By George David Banks
June 14, 2016 at 5:00 am ET
The recent announcement that Exelon, a leading U.S. utility, plans to shutter two of its nuclear power plants is a harbinger of things to come. As the U.S. nuclear sector continues to decline in part because of distorted electricity markets, so too is America’s ability to shape the global nonproliferation regime.
Against this dire backdrop, it’s no surprise that the Obama administration appears to have misled the public in order to secure support for the Iran deal. Given the current weakness of U.S. industry, Washington has diminished capabilities – compared to past decades – in managing the spread of civil nuclear technology and its inherent link with bomb making.
Of course, the President’s team does not want to publicize this disturbing fact. Neither does the White House appear to have the will to address the problem of stopping and then reversing the decline of U.S. power.
How did this occur? And what happened to our once dominant influence in nuclear energy? After all, America was first to develop the bomb and to harness nuclear energy to produce electricity. As recently as the 1980s, U.S. nuclear technology dominated the global market, but since then and over the course of multiple administrations, the U.S. civil nuclear program has atrophied with bleak prospects for recovery.
Today, America does not even possess a commercial uranium enrichment program. While we have blessed Iran’s ability to produce low-enriched uranium, President Obama shelved our own plans to do so in Ohio – ironically, last September 11. At the same time, U.S. nuclear vendors have become peripheral players, increasingly dependent on foreign markets and supply chains, as well as the goodwill of governments that are not always friendly to us.
In stark contrast, Chinese leaders, who appreciate the strategic value of nuclear technology, are playing it smart. In China’s dealings with Westinghouse, for example, Beijing leveraged its market power to gain a transfer of key technology that was developed with the help of U.S. taxpayers. With that one deed, Westinghouse gave a boost to China’s goal of capturing a global monopoly in nuclear energy exports. It also effectively destroyed thousands of potential U.S. jobs in states like Pennsylvania.
Beijing is likely to succeed. China was a nuclear technology backwater only 15 years ago with only three commercial reactors, compared to more than 100 in America. Today, China has 32 reactors with 22 under construction. By 2030, the country is projected to generate 150 gigawatts of power from nuclear energy (roughly equivalent to Germany’s total capacity in electricity), while the U.S. nuclear fleet is expected to shrink by 20 percent or more. In little more than a decade, China could have twice the number of reactors than the United States.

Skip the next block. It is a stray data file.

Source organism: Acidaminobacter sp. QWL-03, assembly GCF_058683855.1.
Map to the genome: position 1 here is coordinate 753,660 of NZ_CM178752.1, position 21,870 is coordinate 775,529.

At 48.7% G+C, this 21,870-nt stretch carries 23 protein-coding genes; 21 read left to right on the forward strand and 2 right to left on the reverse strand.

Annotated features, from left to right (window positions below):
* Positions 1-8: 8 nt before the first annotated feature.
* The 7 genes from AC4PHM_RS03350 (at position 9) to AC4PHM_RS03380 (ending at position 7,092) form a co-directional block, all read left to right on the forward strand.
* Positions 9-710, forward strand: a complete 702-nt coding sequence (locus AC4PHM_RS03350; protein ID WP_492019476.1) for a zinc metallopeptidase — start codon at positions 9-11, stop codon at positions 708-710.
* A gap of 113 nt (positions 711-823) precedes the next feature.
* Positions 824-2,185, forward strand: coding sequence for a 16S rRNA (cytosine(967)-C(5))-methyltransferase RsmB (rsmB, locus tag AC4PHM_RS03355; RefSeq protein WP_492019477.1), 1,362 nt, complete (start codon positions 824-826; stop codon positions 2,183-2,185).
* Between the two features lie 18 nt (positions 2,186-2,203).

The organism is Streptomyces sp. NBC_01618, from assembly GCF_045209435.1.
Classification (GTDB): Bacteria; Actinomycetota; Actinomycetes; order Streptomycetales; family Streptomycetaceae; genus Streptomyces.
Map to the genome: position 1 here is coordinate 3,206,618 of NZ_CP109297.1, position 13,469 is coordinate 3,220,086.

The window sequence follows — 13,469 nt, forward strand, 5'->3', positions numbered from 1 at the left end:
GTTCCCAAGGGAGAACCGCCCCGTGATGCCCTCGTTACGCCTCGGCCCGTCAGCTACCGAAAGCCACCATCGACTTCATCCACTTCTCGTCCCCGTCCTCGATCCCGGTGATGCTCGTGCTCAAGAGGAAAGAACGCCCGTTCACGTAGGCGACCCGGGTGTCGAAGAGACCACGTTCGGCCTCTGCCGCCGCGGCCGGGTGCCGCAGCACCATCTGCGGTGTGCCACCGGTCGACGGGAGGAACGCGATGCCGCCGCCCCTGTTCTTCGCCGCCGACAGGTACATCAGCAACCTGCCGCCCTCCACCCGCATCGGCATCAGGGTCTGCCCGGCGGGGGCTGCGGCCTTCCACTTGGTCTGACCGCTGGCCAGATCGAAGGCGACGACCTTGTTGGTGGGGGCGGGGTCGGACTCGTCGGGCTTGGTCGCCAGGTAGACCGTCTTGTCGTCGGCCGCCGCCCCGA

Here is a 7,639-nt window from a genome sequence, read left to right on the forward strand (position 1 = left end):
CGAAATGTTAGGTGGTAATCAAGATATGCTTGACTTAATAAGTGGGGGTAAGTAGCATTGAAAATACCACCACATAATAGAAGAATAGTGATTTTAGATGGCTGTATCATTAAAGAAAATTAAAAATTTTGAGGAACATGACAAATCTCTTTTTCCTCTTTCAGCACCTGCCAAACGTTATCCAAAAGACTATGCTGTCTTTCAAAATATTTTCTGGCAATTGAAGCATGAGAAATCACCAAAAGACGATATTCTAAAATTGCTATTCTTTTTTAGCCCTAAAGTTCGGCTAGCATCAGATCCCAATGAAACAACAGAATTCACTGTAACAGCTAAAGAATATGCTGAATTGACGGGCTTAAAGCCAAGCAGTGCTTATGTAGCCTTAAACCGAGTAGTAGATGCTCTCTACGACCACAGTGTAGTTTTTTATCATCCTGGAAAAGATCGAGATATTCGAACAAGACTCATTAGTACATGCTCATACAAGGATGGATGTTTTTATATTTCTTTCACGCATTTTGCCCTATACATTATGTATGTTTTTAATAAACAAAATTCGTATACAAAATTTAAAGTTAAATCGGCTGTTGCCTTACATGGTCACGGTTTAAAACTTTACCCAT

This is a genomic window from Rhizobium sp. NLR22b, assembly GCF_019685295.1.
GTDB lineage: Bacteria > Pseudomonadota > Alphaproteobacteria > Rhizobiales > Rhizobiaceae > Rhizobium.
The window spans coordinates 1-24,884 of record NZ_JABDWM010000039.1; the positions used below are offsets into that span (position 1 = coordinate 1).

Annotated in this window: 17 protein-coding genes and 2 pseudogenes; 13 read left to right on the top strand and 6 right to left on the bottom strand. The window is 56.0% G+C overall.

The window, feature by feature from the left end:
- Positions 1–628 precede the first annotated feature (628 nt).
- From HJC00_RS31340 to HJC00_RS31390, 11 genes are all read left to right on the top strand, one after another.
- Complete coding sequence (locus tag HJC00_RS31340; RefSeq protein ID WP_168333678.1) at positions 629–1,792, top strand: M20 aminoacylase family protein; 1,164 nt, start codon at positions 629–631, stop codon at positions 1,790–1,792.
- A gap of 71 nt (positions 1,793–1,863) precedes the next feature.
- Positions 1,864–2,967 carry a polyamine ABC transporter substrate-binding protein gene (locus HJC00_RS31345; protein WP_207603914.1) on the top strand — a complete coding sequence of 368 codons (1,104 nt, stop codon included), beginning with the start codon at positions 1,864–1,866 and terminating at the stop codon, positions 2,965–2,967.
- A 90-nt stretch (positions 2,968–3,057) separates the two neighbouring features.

This development will have major negative implications for America as China gains a competitive advantage in deploying nuclear technology globally. It goes without saying that countries with vibrant nuclear industries will have greater influence in shaping the world’s non-proliferation and nuclear safety regimes. Foreign governments seeking to build a nuclear plant – and potentially using a program as a means to develop bombs – will go to Beijing for approval, not to Washington. Americans will have to watch as China determines which countries join the nuclear club.
Some pundits argue that China has a vested interest in preserving the current system of ensuring that countries acquiring nuclear technology develop programs solely for peaceful purposes. However, this view largely ignores the fact that Beijing seeks to remake the international order in its own image.
With nuclear dominance, Beijing could have an increased ability to use technology transfer as a means of increasing its influence in key strategic areas, including the Middle East. On the national security front, China – rather than rely on a decades-long program to catch up militarily with America – could move to more rapidly check U.S. power by transferring nuclear technology and know-how to U.S. rivals.
Despite joining the Non Proliferation Treaty, the Comprehensive Nuclear Test Ban Treaty, and the Nuclear Suppliers Group, China’s proliferation record has not been spotless. Recent research from the International Assessment and Strategy Center suggests that Beijing has helped Pakistan’s nuclear weapons program. While China may have genuine problems with enforcement and compliance of its export control regulations, it’s also likely that some Chinese leaders view proliferation as a valid strategy in checking U.S. military superiority.
America cannot afford for China to enjoy a dominance in nuclear technology nor should it stand by helplessly as U.S. companies transfer technology and jobs to foreign markets. Washington needs to recognize that our nuclear program is a national asset before it’s too late.
Of course, America can’t begin to solve this problem if U.S. leadership does not first admit publicly that there’s a problem. The longer our foreign policy establishment elites bury their heads in the sand, the harder it will be to save our nuclear program. In the meantime, we should expect more embarrassing agreements like the Iran deal.
George David Banks, a former U.S. diplomat and CIA analyst, is the executive vice president of the American Council for Capital Formation (ACCF) in Washington, DC.